(a) As discussed above in Division 1, trial counsel made a strategic decision not to object to the surveillance videos. At the motion for new trial hearing, trial counsel testified that he did not object to the admission of the hotel surveillance videos because “the main part of [his] strategy in representing [Washington] was to establish that he was at the hotel and never left the hotel, and the videos would have shown his presence on the premises.” This strategy was evident from trial counsel's opening statement that the State would not be able to show that Washington left the hotel with Siders and Graham when they went to Atlanta, a strategy that remained consistent throughout the trial. On cross-examination, trial counsel elicited testimony from Siders that Washington did not travel to Atlanta with him and Graham because Washington was ill and had stayed at the hotel. During closing argument, trial counsel argued that the jury should believe Siders's testimony and should therefore find that Washington was not guilty.
Although the hotel surveillance videos also show that Washington was with Siders and Graham during the afternoon before and the morning after the shooting, that evidence was cumulative of other admissible evidence, including Siders's testimony and cell-site location data from the cell phone associated with Washington. Accordingly, we cannot say that the strategy to use the surveillance videos and not object to them was unreasonable, and, thus, Washington is unable to show that his trial counsel's performance was constitutionally deficient. See Griffin, 309 Ga. at 867 (3), 849 S.E.2d 191 (2020) (withholding objection to allow evidence that supports defense theory is a reasonable trial strategy and does not amount to ineffective assistance of counsel).
(b) For the reasons stated above in Division 2 (b), to the extent Washington alleges trial counsel should have objected to the detectives’ identification of Washington on the dashcam video, he cannot show either deficient performance or prejudice because neither detective identified Washington as the third person in the vehicle.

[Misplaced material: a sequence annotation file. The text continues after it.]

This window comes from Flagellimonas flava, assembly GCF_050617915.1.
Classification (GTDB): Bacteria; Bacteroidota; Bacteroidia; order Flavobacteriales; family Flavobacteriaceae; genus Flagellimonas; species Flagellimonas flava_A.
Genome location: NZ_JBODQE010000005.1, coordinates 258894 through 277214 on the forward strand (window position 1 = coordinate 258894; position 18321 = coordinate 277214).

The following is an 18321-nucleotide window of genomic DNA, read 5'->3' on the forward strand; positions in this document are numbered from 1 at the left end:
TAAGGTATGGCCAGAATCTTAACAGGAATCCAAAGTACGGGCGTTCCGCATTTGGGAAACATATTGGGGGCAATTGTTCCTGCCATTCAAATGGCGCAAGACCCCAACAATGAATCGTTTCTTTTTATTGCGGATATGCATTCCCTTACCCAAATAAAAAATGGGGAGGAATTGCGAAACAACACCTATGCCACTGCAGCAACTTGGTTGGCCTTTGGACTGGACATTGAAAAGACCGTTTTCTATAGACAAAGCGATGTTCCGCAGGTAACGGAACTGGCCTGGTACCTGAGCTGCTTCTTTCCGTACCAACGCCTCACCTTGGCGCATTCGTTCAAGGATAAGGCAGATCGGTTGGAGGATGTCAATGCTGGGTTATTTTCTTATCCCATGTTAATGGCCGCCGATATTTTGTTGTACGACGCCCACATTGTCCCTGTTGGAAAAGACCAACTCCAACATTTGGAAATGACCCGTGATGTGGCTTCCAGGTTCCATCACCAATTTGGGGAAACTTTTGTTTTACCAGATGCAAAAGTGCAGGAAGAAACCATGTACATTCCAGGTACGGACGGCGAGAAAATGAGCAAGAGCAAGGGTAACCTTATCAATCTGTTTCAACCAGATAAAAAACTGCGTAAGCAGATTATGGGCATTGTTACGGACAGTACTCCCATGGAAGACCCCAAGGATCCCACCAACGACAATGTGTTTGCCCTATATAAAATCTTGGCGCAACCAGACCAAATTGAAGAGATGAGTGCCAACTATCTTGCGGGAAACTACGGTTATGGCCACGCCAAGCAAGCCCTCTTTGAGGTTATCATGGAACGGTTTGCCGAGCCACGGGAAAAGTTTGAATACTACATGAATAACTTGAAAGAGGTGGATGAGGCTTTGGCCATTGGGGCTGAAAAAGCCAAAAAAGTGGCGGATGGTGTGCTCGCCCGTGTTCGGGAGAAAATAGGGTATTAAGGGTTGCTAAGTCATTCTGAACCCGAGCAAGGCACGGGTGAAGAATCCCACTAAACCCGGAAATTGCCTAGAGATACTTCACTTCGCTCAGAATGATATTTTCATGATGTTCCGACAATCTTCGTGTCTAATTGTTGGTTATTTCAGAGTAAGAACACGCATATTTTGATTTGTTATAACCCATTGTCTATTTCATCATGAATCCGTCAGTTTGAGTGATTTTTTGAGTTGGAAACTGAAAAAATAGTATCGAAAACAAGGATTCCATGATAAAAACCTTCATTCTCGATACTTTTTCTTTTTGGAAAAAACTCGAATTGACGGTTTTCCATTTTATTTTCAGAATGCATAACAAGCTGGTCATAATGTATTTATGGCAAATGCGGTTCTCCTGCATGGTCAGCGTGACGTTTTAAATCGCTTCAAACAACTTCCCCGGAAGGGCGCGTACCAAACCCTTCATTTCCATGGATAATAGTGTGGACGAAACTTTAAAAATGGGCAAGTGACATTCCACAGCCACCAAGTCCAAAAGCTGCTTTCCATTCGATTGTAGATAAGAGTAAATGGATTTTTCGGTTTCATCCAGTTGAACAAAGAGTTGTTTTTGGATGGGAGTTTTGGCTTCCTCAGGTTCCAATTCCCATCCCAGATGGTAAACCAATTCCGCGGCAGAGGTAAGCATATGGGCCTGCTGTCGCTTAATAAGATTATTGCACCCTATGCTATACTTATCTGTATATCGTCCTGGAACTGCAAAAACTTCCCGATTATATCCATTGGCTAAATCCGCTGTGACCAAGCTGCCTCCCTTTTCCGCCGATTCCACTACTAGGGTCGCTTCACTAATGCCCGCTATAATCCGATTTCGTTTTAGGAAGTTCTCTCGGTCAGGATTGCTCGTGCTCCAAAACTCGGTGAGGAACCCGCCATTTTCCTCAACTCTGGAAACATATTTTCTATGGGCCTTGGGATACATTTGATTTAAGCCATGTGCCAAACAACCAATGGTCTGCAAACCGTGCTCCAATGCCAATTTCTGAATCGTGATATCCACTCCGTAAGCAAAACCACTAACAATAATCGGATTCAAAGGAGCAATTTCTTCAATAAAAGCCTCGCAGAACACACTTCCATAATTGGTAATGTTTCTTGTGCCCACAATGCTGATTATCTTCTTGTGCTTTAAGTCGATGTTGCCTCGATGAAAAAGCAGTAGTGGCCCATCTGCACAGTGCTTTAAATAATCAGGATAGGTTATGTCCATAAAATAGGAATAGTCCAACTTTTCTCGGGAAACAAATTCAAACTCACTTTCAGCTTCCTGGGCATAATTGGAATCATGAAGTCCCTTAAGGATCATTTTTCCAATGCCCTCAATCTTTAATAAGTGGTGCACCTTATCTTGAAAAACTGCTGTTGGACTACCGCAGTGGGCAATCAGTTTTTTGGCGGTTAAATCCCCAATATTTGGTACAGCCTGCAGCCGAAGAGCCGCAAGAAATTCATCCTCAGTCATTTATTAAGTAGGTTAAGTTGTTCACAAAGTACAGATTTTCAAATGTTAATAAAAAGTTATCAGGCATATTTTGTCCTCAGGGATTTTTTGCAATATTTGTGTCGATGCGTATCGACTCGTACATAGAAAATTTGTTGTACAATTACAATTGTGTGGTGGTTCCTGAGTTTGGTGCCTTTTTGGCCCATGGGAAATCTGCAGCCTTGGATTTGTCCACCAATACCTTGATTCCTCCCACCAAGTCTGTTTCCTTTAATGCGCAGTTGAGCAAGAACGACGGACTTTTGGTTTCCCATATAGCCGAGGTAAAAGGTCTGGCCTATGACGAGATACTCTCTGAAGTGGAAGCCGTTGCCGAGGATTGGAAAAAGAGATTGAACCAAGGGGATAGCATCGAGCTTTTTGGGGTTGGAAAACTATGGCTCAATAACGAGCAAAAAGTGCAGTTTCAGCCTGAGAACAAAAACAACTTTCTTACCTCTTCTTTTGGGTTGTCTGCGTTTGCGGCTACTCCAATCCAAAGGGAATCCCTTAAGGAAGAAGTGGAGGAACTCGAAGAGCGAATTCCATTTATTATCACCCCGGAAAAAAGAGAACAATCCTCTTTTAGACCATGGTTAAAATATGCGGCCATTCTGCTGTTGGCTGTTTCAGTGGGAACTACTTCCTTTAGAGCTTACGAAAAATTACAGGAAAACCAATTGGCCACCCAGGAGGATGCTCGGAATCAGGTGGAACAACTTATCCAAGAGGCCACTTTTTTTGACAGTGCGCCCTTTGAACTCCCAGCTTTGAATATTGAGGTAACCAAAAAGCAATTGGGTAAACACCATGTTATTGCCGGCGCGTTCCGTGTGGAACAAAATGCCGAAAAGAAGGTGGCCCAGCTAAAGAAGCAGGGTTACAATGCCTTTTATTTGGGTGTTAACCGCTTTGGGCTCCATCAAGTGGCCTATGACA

To the extent Washington argues more generally that trial counsel was constitutionally deficient in failing to object to the detectives’ testimony regarding the presence of a third person in the vehicle on the ground that it was impermissible opinion testimony, we are not persuaded. At the motion for new trial hearing, trial counsel testified that he could not recall why he did not object to the detectives’ testimony regarding the dashcam video, but he believed that he cross-examined Detective Berhalter “pretty strongly” because he had previously testified under oath at a preliminary hearing that there were only two people in the vehicle. Trial counsel also raised the issue during cross-examination of Deputy Treadwell, who conducted the traffic stop, because the deputy's original report said there were only two people in the traffic stop. In addition, trial counsel explained that he challenged the credibility of Detective Demeester after the detective admitted that, before he rewatched the video, he had been told by Detective Berhalter that there was a third person in the vehicle. The trial transcript supports trial counsel's testimony and further shows that trial counsel also attempted to otherwise shed doubt on the detectives’ testimony, including by challenging their visual capabilities and the quality of the video.